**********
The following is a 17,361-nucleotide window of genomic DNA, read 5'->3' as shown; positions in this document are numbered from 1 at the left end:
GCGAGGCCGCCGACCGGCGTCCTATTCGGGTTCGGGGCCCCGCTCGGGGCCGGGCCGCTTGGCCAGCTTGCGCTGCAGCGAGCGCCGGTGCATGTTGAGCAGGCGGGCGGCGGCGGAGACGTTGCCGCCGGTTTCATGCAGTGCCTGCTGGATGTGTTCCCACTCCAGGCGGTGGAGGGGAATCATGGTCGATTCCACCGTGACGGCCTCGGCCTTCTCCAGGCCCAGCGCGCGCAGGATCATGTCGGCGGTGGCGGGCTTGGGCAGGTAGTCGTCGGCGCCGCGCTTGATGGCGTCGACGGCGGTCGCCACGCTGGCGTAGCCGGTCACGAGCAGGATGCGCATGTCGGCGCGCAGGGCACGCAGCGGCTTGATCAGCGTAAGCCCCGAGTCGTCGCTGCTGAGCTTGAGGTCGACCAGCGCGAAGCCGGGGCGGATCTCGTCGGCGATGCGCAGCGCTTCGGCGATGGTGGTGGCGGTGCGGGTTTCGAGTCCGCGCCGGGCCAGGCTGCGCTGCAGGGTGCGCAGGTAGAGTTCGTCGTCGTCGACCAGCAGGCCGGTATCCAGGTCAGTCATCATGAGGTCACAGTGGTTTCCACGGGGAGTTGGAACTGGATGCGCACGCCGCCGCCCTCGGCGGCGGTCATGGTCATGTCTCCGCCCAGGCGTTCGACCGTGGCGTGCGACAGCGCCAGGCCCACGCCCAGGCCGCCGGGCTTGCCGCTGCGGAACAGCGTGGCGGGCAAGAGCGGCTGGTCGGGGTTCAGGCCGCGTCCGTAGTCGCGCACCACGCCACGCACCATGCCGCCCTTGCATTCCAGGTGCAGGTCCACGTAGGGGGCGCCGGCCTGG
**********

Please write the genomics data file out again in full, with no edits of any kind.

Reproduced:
The following is a 17,361-nucleotide window of genomic DNA, read 5'->3' as shown; positions in this document are numbered from 1 at the left end:
GCGAGGCCGCCGACCGGCGTCCTATTCGGGTTCGGGGCCCCGCTCGGGGCCGGGCCGCTTGGCCAGCTTGCGCTGCAGCGAGCGCCGGTGCATGTTGAGCAGGCGGGCGGCGGCGGAGACGTTGCCGCCGGTTTCATGCAGTGCCTGCTGGATGTGTTCCCACTCCAGGCGGTGGAGGGGAATCATGGTCGATTCCACCGTGACGGCCTCGGCCTTCTCCAGGCCCAGCGCGCGCAGGATCATGTCGGCGGTGGCGGGCTTGGGCAGGTAGTCGTCGGCGCCGCGCTTGATGGCGTCGACGGCGGTCGCCACGCTGGCGTAGCCGGTCACGAGCAGGATGCGCATGTCGGCGCGCAGGGCACGCAGCGGCTTGATCAGCGTAAGCCCCGAGTCGTCGCTGCTGAGCTTGAGGTCGACCAGCGCGAAGCCGGGGCGGATCTCGTCGGCGATGCGCAGCGCTTCGGCGATGGTGGTGGCGGTGCGGGTTTCGAGTCCGCGCCGGGCCAGGCTGCGCTGCAGGGTGCGCAGGTAGAGTTCGTCGTCGTCGACCAGCAGGCCGGTATCCAGGTCAGTCATCATGAGGTCACAGTGGTTTCCACGGGGAGTTGGAACTGGATGCGCACGCCGCCGCCCTCGGCGGCGGTCATGGTCATGTCTCCGCCCAGGCGTTCGACCGTGGCGTGCGACAGCGCCAGGCCCACGCCCAGGCCGCCGGGCTTGCCGCTGCGGAACAGCGTGGCGGGCAAGAGCGGCTGGTCGGGGTTCAGGCCGCGTCCGTAGTCGCGCACCACGCCACGCACCATGCCGCCCTTGCATTCCAGGTGCAGGTCCACGTAGGGGGCGCCGGCCTGG